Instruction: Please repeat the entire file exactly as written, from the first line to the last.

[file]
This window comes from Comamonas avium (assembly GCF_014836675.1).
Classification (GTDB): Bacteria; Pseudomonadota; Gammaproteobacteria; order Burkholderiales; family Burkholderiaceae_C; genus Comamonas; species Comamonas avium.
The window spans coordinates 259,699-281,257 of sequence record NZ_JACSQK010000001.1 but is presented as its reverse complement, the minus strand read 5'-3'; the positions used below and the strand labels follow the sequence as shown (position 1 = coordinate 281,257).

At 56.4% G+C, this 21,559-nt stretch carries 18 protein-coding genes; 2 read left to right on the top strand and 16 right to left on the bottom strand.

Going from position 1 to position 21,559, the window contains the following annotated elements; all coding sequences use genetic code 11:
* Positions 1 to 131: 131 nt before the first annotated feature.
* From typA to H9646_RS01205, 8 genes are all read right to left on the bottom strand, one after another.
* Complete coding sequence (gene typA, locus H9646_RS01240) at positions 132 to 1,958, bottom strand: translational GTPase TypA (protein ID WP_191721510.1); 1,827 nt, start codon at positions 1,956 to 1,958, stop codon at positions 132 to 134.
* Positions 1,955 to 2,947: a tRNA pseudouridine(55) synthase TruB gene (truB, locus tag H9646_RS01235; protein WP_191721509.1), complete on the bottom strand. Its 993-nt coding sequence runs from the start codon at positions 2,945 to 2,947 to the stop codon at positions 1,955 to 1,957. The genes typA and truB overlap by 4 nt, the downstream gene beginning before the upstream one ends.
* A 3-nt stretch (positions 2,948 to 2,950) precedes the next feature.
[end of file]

This window comes from Comamonas avium (assembly GCF_014836675.1).
Classification (GTDB): Bacteria; Pseudomonadota; Gammaproteobacteria; order Burkholderiales; family Burkholderiaceae_C; genus Comamonas; species Comamonas avium.
The window spans coordinates 259,699-281,257 of sequence record NZ_JACSQK010000001.1 but is presented as its reverse complement, the minus strand read 5'-3'; the positions used below and the strand labels follow the sequence as shown (position 1 = coordinate 281,257).

At 56.4% G+C, this 21,559-nt stretch carries 18 protein-coding genes; 2 read left to right on the top strand and 16 right to left on the bottom strand.

Going from position 1 to position 21,559, the window contains the following annotated elements; all coding sequences use genetic code 11:
* Positions 1 to 131: 131 nt before the first annotated feature.
* From typA to H9646_RS01205, 8 genes are all read right to left on the bottom strand, one after another.
* Complete coding sequence (gene typA, locus H9646_RS01240) at positions 132 to 1,958, bottom strand: translational GTPase TypA (protein ID WP_191721510.1); 1,827 nt, start codon at positions 1,956 to 1,958, stop codon at positions 132 to 134.
* Positions 1,955 to 2,947: a tRNA pseudouridine(55) synthase TruB gene (truB, locus tag H9646_RS01235; protein WP_191721509.1), complete on the bottom strand. Its 993-nt coding sequence runs from the start codon at positions 2,945 to 2,947 to the stop codon at positions 1,955 to 1,957. The genes typA and truB overlap by 4 nt, the downstream gene beginning before the upstream one ends.
* A 3-nt stretch (positions 2,948 to 2,950) precedes the next feature.